I am not going to preach on about my own personal opinions regarding the specific cultural problems which I believe are causing this gun-violence crisis, because I think those are easy enough to discern (especially from other rants of mine [1], [2], [3], [4]), and anyway people would then just nit-pick (straw-man style) on those opinions to distract and detract from the bigger point I am trying to make. If you want to have a fruitful debate, shift at least some of the debate from nit-picking over symptoms, into a debate about causes – about how you define and uphold your own cultural identity. What do you represent in universal human terms? What do you deem important in life? Who are your true heroes? How do you make it possible for your people to keep learning throughout their lifetimes, rather than be brainwashed with a limited set of accepted behaviours during the first few years of their childhood? etc…

As this picture comes into focus the debate about guns eventually becomes as relevant as the debate about how quickly a fish can climb a tree (yes, I did obliquely reference a famous Einstein quote on purpose). Until then of course some short-term measures must also be taken to treat the violent “symptoms”, just like a doctor might need to treat an AIDS patient’s pneumonia (for example), but just as for the doctor – if you are too focused on the present symptoms and ignoring the underlying cause:

  1. there will always be new symptoms anyway
  2. eventually the “patient” (cultural and national identity) will collapse, no matter what you do

Ask the Ancient Romans, Mongols, Ottomans, British, Egyptians, etc…

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Bernie Sanders imageWatch Senator Sanders’ awesome speech blasting income-inequality in the US, where he goes so far as to identify it as a war (I concur).

Wikipedia says “Sanders is a self-described democratic socialist, and has praised European social democracy. He is the first person elected to the U.S. Senate to identify as a socialist.” So he’s the odd one out. Not a coincidence, probably. I hope he doesn’t end up assassinated, like the only catholic president they ever had, or harassed and demonised like their first openly black president (although apparently as many as five presidents before Obama likely had black ancestry, by the way)…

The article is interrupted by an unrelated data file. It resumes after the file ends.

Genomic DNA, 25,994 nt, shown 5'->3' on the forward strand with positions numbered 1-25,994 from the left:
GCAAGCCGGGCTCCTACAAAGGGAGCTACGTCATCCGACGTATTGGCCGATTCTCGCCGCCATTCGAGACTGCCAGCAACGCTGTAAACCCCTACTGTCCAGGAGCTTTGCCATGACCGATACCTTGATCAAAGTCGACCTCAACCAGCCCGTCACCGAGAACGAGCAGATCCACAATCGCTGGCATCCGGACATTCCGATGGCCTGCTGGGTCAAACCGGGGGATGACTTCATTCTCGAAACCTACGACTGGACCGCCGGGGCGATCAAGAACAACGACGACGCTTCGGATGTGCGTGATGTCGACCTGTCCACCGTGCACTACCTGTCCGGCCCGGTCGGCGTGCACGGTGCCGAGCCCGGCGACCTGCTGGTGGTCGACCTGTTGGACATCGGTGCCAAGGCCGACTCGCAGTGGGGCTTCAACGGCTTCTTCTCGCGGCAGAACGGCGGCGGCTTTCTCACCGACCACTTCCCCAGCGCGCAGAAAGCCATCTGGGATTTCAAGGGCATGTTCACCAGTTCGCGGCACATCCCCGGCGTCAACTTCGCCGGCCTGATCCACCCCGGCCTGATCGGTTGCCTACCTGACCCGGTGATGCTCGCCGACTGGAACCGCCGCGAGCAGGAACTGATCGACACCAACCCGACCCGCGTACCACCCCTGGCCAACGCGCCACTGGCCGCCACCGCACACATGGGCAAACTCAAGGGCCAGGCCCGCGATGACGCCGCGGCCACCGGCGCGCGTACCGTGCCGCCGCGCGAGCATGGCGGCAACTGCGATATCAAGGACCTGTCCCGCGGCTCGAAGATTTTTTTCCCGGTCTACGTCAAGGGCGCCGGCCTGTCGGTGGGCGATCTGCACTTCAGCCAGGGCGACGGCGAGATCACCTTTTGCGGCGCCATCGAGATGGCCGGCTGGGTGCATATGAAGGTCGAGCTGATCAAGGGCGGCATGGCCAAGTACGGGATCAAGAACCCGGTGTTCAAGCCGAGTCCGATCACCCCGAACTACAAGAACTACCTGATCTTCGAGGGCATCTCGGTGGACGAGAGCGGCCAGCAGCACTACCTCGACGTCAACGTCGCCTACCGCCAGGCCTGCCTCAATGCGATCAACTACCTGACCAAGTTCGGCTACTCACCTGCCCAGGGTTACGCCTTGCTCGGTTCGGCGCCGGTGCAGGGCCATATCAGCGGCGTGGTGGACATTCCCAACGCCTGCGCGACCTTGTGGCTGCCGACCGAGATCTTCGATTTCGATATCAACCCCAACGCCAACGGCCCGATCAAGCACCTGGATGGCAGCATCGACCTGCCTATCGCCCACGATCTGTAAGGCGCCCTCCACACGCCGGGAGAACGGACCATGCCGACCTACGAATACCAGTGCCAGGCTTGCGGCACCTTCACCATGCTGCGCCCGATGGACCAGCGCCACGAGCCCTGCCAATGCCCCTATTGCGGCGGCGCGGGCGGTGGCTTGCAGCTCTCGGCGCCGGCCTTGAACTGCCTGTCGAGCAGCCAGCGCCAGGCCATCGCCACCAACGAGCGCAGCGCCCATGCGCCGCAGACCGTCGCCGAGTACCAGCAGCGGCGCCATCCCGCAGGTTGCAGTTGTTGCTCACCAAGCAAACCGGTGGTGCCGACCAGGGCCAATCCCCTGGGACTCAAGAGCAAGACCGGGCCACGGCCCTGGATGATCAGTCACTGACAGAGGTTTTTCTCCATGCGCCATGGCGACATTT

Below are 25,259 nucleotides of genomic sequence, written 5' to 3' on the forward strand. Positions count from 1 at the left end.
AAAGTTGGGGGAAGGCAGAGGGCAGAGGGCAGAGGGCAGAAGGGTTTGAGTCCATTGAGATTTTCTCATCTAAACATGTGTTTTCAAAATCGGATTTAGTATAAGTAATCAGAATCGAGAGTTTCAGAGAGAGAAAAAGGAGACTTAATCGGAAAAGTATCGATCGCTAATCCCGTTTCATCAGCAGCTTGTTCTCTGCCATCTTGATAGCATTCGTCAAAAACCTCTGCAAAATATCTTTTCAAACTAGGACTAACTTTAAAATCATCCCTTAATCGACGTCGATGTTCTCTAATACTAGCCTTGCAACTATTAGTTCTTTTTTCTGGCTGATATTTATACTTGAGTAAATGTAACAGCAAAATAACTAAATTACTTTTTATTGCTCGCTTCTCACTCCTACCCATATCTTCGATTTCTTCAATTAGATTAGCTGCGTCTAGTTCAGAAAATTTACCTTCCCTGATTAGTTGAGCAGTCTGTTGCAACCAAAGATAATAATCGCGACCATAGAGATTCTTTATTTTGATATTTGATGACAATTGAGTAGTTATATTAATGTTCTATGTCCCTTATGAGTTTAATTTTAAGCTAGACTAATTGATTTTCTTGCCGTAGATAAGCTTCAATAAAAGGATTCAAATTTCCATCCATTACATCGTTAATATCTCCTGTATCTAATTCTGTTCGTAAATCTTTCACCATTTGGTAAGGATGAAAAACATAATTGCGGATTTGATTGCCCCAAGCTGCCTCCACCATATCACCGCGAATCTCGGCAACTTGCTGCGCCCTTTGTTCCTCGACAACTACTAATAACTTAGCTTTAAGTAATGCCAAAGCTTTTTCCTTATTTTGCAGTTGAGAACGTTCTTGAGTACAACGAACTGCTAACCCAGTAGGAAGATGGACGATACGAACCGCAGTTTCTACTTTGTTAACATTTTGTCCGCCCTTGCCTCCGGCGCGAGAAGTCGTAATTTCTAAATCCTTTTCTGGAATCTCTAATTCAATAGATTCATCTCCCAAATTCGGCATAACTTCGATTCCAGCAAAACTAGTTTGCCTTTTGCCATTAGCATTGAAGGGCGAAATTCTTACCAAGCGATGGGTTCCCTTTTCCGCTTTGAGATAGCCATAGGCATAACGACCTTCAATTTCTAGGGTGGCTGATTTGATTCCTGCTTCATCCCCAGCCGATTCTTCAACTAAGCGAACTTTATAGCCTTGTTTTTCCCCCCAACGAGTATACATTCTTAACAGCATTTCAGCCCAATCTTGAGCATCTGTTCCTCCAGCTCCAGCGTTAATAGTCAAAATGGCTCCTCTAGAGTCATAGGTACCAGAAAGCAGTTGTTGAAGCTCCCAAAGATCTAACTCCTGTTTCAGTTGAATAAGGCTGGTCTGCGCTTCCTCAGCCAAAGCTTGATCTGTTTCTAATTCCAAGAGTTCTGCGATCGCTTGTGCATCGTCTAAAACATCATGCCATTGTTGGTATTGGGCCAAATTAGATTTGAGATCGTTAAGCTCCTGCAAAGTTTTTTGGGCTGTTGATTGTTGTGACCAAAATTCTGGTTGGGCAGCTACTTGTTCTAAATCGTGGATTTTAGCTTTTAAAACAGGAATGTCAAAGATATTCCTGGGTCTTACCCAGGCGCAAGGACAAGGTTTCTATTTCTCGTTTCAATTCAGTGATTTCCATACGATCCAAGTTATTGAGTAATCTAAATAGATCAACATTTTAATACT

© 2010 rowanthorpe.wordpress.com. This RSS Feed is licensed under a Creative Commons Attribution-Noncommercial-Share Alike 3.0 Greece License. If you believe the version of this material which you are reading infringes this license, please send details to rowanthorpe(at)gmail[dot]com so legal action can be taken immediately.

White crossThe way this video from April 2010 unfolds is deeply disturbing, especially considering it happened to a citizen who was entirely correct about this session of the Hawaii State Legislature breaking the law (by not maintaining a separation between church and state). What’s more they then charged him with disorderly conduct, yet he wasn’t breaking any law by speaking out non-violently in the senate chambers. Even the courts agreed with him. This is disturbing for two reasons. Firstly, occurrences like this are hypocritical in the extreme, coming from a nation (USA) who invade other countries without UN authorisation, and retrospectively take the moral high-ground by thrashing around “news” articles demonising religious (non-Christian) extremists for trampling civil-liberties, in a last-minute attempt to drum up sympathy for their illegal “wars” when no OBLs or WMDs magically materialised on request. The second disturbing aspect is that this is yet another example of how heavy-handed violence from authorities is becoming almost a daily occurrence in the US recently, especially in the years since Bush Jr staged his little Cowboys & Indians farce (which is surely no coincidence). It seems a new kind of slavery is rearing its ugly head across the “Land of the Free”…